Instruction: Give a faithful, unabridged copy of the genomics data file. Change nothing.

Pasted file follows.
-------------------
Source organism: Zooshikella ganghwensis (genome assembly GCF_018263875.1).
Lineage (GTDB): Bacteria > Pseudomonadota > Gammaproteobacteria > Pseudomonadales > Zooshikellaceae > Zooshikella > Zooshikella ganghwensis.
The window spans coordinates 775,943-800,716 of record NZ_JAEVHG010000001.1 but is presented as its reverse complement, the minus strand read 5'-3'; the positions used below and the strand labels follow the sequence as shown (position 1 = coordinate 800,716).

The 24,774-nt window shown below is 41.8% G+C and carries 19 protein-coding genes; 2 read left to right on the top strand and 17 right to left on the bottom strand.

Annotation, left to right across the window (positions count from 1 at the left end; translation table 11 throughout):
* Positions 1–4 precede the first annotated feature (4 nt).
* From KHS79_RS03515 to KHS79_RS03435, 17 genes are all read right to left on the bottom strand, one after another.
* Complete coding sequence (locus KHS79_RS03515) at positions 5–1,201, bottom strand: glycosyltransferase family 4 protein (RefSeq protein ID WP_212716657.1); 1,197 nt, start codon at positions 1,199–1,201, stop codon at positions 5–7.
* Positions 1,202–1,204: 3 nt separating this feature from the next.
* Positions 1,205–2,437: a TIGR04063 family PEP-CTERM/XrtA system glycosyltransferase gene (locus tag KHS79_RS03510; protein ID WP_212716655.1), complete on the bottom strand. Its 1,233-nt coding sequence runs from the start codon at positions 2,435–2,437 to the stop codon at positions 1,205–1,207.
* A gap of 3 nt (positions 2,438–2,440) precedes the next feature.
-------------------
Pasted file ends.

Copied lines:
Source organism: Zooshikella ganghwensis (genome assembly GCF_018263875.1).
Lineage (GTDB): Bacteria > Pseudomonadota > Gammaproteobacteria > Pseudomonadales > Zooshikellaceae > Zooshikella > Zooshikella ganghwensis.
The window spans coordinates 775,943-800,716 of record NZ_JAEVHG010000001.1 but is presented as its reverse complement, the minus strand read 5'-3'; the positions used below and the strand labels follow the sequence as shown (position 1 = coordinate 800,716).

The 24,774-nt window shown below is 41.8% G+C and carries 19 protein-coding genes; 2 read left to right on the top strand and 17 right to left on the bottom strand.

Annotation, left to right across the window (positions count from 1 at the left end; translation table 11 throughout):
* Positions 1–4 precede the first annotated feature (4 nt).
* From KHS79_RS03515 to KHS79_RS03435, 17 genes are all read right to left on the bottom strand, one after another.
* Complete coding sequence (locus KHS79_RS03515) at positions 5–1,201, bottom strand: glycosyltransferase family 4 protein (RefSeq protein ID WP_212716657.1); 1,197 nt, start codon at positions 1,199–1,201, stop codon at positions 5–7.
* Positions 1,202–1,204: 3 nt separating this feature from the next.
* Positions 1,205–2,437: a TIGR04063 family PEP-CTERM/XrtA system glycosyltransferase gene (locus tag KHS79_RS03510; protein ID WP_212716655.1), complete on the bottom strand. Its 1,233-nt coding sequence runs from the start codon at positions 2,435–2,437 to the stop codon at positions 1,205–1,207.
* A gap of 3 nt (positions 2,438–2,440) precedes the next feature.